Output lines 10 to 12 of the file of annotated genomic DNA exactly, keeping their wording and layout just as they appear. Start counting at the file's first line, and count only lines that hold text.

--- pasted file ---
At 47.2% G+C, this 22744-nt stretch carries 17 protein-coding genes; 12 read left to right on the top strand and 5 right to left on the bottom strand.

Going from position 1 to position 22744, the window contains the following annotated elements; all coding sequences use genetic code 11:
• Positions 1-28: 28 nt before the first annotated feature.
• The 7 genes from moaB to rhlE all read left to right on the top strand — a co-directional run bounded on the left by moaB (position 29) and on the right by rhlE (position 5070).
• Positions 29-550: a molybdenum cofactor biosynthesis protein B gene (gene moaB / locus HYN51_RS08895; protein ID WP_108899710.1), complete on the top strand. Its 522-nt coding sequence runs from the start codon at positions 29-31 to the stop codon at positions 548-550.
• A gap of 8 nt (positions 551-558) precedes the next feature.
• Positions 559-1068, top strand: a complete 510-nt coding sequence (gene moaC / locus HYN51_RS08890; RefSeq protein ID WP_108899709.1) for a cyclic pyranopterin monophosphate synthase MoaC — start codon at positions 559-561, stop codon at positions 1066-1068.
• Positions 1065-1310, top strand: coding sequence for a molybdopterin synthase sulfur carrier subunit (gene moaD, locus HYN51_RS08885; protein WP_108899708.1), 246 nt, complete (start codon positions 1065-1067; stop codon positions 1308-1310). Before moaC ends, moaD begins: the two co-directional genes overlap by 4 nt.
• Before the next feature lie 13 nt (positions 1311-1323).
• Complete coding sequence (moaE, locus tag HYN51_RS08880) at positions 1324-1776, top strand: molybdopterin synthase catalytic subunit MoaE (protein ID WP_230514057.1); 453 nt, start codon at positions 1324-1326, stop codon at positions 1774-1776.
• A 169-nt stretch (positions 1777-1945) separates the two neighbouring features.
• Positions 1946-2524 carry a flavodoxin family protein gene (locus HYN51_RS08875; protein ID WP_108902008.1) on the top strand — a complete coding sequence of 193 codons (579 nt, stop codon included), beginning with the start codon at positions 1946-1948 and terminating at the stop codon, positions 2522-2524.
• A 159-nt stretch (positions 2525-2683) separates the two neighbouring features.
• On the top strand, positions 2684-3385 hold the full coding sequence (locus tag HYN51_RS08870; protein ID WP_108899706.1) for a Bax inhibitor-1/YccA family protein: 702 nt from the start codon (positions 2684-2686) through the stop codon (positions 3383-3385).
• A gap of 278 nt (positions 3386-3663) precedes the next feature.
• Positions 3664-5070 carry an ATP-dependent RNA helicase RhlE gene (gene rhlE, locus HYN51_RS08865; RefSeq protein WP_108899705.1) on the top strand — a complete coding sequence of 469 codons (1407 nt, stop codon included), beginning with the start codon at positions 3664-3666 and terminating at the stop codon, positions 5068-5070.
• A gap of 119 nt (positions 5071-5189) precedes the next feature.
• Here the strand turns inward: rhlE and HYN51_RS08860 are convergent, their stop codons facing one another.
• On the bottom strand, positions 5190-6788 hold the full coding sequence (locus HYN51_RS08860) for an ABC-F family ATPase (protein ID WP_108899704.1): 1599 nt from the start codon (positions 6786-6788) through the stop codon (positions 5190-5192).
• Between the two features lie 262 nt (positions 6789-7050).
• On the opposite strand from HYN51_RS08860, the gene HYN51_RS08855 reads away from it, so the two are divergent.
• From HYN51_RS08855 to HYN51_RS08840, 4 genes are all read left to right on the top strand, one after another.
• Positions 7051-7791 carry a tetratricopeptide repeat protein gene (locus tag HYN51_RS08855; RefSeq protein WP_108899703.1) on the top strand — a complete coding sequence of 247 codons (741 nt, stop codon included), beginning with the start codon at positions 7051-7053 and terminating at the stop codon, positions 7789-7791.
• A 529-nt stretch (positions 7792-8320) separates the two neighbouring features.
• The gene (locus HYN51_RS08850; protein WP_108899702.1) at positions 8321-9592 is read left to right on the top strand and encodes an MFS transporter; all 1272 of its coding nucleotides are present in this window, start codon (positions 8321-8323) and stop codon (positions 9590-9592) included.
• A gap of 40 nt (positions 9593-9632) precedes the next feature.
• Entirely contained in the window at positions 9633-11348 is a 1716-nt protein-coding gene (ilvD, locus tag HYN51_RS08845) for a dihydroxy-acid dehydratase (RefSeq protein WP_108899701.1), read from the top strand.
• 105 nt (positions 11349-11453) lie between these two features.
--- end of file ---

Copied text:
• Complete coding sequence (moaE, locus tag HYN51_RS08880) at positions 1324-1776, top strand: molybdopterin synthase catalytic subunit MoaE (protein ID WP_230514057.1); 453 nt, start codon at positions 1324-1326, stop codon at positions 1774-1776.
• A 169-nt stretch (positions 1777-1945) separates the two neighbouring features.
• Positions 1946-2524 carry a flavodoxin family protein gene (locus HYN51_RS08875; protein ID WP_108902008.1) on the top strand — a complete coding sequence of 193 codons (579 nt, stop codon included), beginning with the start codon at positions 1946-1948 and terminating at the stop codon, positions 2522-2524.